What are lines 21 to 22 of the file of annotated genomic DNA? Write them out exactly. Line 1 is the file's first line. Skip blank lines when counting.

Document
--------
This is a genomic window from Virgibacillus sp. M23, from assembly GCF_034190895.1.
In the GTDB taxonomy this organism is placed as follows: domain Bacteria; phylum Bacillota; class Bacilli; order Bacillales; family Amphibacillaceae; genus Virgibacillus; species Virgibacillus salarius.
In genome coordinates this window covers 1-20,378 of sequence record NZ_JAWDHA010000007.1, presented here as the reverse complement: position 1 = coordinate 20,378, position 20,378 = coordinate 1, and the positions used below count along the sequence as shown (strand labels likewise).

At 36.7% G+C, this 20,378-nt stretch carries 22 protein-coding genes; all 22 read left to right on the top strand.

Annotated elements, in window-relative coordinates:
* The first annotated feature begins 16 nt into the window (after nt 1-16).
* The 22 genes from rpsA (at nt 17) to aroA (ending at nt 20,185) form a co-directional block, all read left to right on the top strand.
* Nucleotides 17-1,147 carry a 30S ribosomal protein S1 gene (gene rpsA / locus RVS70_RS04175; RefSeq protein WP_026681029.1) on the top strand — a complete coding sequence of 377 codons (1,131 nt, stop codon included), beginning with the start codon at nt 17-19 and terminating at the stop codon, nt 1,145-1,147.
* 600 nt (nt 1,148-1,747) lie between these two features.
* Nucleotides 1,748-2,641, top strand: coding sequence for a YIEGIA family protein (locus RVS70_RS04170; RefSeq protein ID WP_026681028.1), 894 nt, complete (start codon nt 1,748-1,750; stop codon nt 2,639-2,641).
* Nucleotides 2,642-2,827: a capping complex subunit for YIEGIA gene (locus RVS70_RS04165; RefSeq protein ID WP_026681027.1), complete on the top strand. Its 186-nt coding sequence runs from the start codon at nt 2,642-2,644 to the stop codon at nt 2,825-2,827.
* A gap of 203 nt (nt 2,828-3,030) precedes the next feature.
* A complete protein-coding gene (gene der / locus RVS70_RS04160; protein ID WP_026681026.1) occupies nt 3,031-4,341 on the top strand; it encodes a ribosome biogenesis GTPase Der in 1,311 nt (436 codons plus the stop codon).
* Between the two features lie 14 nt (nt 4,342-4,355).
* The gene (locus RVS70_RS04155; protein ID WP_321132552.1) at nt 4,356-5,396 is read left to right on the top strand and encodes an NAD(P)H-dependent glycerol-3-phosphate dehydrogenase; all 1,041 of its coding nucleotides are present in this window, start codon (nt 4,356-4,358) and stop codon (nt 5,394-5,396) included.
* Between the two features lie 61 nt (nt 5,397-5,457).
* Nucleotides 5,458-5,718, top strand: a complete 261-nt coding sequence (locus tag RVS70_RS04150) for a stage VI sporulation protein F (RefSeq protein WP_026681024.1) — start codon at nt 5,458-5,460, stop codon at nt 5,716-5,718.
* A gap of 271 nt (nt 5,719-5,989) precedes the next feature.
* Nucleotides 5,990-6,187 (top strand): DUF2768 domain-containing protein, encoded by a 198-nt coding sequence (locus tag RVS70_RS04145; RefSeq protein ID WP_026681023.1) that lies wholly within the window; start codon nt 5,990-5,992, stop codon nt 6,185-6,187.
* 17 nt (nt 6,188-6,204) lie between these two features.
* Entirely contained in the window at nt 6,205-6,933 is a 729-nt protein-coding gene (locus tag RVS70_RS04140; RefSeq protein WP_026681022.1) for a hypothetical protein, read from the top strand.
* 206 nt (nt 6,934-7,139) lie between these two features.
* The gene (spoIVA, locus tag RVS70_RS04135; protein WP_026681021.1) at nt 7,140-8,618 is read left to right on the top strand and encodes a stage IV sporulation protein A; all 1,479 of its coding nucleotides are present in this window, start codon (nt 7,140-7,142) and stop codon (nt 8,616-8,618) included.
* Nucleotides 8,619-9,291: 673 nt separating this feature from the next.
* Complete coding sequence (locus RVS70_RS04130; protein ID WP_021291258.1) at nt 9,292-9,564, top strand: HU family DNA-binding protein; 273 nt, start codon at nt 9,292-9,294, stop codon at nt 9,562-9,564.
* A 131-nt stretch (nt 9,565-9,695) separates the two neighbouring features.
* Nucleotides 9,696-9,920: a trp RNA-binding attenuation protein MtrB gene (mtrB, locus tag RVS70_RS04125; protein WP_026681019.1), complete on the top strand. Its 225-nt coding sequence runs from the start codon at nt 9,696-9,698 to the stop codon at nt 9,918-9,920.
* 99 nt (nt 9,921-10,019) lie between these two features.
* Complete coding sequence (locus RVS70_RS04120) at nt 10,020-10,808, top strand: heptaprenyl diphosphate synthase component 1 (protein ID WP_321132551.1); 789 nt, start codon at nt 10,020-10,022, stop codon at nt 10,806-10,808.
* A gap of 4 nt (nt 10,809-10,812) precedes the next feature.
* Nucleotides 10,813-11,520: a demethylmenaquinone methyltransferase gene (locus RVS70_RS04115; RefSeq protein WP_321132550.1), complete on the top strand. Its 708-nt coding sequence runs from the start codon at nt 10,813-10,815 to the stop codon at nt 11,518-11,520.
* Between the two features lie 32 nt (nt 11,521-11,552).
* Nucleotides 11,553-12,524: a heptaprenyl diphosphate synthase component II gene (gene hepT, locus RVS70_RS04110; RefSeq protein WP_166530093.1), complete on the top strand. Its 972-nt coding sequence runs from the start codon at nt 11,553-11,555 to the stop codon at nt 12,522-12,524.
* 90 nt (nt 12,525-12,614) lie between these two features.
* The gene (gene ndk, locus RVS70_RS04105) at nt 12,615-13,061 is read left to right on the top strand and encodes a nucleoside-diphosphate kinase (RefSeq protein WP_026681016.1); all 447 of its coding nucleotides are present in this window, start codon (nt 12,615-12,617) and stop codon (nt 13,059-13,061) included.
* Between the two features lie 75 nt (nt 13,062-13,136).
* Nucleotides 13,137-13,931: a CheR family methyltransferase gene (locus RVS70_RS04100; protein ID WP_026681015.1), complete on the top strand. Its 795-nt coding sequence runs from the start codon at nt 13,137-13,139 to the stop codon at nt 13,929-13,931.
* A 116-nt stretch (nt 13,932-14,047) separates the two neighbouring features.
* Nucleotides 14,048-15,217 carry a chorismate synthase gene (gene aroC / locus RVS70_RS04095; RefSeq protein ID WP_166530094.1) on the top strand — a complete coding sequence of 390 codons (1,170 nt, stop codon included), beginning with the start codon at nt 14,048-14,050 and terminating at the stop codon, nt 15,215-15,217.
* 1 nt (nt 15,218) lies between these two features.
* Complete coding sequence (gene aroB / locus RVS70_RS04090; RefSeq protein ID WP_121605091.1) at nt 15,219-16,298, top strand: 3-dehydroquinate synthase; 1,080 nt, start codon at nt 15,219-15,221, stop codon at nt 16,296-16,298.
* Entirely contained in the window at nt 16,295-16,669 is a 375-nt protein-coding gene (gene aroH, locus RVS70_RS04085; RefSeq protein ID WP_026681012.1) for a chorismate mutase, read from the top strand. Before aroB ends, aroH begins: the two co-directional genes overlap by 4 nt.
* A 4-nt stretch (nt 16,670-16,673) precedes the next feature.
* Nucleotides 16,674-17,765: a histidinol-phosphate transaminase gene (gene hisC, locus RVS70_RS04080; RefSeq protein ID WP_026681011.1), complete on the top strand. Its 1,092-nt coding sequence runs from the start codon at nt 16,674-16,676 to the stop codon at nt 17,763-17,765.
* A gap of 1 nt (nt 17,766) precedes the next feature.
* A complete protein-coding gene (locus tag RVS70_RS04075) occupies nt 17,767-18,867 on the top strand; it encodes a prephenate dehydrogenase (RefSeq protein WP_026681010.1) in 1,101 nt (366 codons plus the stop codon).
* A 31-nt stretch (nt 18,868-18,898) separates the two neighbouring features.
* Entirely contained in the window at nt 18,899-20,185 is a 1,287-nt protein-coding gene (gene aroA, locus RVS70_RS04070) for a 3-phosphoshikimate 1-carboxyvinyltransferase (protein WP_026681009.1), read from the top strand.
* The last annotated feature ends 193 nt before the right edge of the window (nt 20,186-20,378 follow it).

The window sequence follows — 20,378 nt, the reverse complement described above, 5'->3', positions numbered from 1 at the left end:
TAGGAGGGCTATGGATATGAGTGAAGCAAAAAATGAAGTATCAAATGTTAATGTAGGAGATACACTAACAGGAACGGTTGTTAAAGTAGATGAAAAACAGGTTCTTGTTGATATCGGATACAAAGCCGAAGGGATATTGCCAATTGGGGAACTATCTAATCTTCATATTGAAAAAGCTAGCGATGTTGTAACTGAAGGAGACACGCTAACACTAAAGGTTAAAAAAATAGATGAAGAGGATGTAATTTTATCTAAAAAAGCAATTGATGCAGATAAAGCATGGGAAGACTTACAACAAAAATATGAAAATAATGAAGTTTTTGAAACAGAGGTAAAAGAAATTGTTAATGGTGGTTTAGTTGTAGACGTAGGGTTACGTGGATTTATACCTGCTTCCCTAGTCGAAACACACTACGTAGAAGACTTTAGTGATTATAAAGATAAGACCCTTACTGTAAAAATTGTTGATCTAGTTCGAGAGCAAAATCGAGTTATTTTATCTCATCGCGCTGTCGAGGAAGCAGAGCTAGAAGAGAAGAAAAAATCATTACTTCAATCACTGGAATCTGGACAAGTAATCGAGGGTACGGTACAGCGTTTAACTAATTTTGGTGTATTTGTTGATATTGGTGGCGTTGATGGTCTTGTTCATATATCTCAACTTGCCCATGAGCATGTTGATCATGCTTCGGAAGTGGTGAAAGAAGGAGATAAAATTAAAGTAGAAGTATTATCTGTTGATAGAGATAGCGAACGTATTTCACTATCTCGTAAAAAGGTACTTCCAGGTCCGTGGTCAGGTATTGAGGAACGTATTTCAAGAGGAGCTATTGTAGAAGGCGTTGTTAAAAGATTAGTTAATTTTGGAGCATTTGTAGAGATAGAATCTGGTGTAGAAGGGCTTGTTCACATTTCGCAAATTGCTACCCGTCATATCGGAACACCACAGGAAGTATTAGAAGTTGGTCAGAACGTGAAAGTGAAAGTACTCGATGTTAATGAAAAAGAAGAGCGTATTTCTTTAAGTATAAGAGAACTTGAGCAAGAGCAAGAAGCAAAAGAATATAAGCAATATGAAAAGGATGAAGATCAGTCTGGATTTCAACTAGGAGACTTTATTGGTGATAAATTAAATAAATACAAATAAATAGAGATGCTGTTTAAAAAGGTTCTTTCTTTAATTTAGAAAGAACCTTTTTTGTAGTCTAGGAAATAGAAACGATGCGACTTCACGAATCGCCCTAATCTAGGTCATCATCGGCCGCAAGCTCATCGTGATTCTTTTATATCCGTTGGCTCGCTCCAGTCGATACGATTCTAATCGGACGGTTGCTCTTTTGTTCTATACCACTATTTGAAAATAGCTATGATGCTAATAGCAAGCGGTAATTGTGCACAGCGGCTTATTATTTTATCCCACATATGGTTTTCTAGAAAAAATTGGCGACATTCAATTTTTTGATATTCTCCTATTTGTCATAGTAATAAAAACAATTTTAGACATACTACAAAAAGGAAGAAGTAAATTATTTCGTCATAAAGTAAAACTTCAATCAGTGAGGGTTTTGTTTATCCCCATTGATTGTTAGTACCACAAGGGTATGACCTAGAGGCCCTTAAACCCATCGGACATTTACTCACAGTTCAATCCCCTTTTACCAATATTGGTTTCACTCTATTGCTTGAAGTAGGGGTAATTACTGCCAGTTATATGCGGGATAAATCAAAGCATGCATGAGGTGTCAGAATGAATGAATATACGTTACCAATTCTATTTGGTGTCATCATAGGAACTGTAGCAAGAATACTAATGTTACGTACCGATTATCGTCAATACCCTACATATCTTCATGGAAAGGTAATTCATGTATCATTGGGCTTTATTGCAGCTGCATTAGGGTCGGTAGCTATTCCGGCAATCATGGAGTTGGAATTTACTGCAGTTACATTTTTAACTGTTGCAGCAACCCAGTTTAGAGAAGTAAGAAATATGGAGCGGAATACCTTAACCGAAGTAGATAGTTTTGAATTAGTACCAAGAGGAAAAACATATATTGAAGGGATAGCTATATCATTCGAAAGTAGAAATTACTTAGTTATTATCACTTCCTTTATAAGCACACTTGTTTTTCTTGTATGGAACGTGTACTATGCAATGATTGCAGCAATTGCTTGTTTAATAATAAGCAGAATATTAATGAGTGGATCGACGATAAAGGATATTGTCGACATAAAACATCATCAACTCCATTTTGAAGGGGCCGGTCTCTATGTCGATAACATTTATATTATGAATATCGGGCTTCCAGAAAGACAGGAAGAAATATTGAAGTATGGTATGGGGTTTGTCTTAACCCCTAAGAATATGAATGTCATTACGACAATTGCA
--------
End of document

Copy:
* Entirely contained in the window at nt 6,205-6,933 is a 729-nt protein-coding gene (locus tag RVS70_RS04140; RefSeq protein WP_026681022.1) for a hypothetical protein, read from the top strand.
* 206 nt (nt 6,934-7,139) lie between these two features.